An early and sublime antique silver-gilt and pictorial enamel singing bird box, by Rochat,
Serial number 85
Retailed by E. Gubelin Breitschmid of Lucerne,
To Geneva and beyond...
When wound and finely engraved start/stop button slid to the right, the enamelled bird lid opens as the bird suddenly yet majestically appears, turning head, flapping both wings, bobbing tailfeather and turning whole body from side to side whilst opening and closing beak, perfectly synchronised to the sequentially phased birdsong in 1-2-3-4 sequence from cam-stack.
Stamped with the Rochat triple tulips on baseplate, next to serial 85.
The bird with stunning geometrically layered feathered plumage in blood red, lime green, splashes of turquoise, with the head mostly finished with bright green and soft brown iridescence, rising up through the solid bird-form centrum gilt grille, inscribed and pierced to the finest detail with extremely good attention to feathers and wings, surrounded by floral heads and leaves before demi Lune pierces.
Bird lid interior with painted enamel study of roses and lilies amongst their leaves, on pastel turquoise ground, framed by petit saw-tooth tooled edge, the bird lid top with a superb example of the much sought-after finely painted enamel study of the Island on Lake Geneva with the town seen behind, with the pentagonal island with maturing canopied trees, angled bridge with gaslight standards and figures walking across, shore side buildings with the cathedral behind and sweeping into the distance, the giant mountains with numerous snow-capped peaks pointing towards the Cumulonimbus clouds, eclipsed by scroll chased demi Lune lip, edged by double saw-tooth frieze and plain highly polished border.
In the extraordinary silver-gilt tooled and chased case. The top, front, back and both sides with a continuous and highly complex medley of intertwining swags, stylised leaves and scrolls, executed to a breath-taking level of quality and sharpness seen only on Rochat boxes. The tooling of mesmerising technique to reveal full three-dimensional and shadow shading for the flowing swags, all framed with very refined polished edge lines to straight corners, underside with plain polished plate, with a warm hue colour that time has exerted upon it.
With a key and within a period retailer tooled black leather travelling case, with light blue silk lined interior, accompanied by the E. Gubelin Breitschmid card strip bearing Lucerne address.
size - 3.5/8in. wide, 2in. deep, 1.3/8in. high - (9.2 x 5 x 3.5cm)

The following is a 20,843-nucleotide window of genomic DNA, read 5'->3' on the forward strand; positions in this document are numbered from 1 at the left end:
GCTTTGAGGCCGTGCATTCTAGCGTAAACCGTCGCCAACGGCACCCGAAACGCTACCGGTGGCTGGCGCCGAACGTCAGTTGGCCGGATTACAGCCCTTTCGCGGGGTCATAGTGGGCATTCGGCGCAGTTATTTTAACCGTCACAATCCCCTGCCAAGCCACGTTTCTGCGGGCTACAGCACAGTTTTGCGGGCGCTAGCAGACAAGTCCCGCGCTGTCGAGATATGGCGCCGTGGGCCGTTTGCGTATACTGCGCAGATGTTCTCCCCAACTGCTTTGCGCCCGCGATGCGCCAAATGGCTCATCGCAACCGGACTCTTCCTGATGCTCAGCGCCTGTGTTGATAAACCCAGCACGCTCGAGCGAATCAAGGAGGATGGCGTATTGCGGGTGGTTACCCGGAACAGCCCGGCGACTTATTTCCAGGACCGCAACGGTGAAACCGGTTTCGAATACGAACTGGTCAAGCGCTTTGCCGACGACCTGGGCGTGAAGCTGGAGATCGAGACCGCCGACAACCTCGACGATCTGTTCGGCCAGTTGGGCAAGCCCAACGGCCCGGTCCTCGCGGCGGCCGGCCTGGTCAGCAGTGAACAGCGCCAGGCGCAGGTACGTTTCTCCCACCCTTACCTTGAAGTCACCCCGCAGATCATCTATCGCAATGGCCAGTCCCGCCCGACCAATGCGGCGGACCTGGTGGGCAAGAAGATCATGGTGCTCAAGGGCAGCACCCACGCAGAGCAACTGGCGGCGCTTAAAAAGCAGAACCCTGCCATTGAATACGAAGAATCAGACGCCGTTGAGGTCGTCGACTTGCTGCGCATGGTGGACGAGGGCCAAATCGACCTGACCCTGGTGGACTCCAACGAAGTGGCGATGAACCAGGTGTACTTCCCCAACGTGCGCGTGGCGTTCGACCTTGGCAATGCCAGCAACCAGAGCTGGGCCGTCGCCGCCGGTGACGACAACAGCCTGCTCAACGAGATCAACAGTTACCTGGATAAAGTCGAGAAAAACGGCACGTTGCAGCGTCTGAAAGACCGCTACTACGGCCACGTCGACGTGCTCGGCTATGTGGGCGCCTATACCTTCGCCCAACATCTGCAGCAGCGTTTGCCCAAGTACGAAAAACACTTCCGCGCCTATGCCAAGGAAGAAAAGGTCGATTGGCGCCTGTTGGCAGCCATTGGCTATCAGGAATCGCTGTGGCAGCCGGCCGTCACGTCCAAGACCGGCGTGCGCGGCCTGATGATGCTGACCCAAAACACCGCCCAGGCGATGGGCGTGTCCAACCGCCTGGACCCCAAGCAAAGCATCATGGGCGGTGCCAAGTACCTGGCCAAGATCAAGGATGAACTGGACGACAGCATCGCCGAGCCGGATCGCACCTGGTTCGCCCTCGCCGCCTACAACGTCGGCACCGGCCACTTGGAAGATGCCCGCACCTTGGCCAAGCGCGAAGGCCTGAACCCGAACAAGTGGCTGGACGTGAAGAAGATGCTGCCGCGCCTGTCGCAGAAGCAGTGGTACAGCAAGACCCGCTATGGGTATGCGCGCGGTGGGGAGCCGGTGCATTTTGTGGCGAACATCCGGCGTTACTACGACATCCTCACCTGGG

Point of Interest -
The retailer E. Gubelin Breitschmid is still trading today, now under just the 'Gubelin' name, they are very well known for there quality jewellery, however in the late 19th century they were very well known as a quality retailer and an agent for Patek Philipe. The address shown on the label inside the fitted case tells us this box was retailed by the firm sometime between 1887 and 1899
The Rochat singing bird sequence of 1-2-3-4 may not be the longest song phase, but it is one of the cleverest. The first phase played is a naturalistic melody akin to wild birdsong as we know it. The second is a slightly more complex version of the same notation, whilst the complexity becomes ever consuming until at the fourth phase, the notes played are very quick, using most of the full potential of the whistle pitch settings.
The case is a real thrill. The scene, set of course at the famous island at Geneva, shows it as it was around the time this singing bird box was made - 1825. The William Tell steamboat, taken out of service in 1827 is not seen as usual upon the water here, making the study quite a rarity, given the other details such as figures walking, the mountains in the background included and the building features has been taken to such a fine level.
All set off by tooling to the Rochat standard. Just like the gold boxes, the detail here is in the same league - museum quality. Even with the assistance of a loupe, the detail travels on beyond what the eye is casually able to define.
A most sublime singing bird box of the highest order, made by the genius Swiss craftsman Rochat.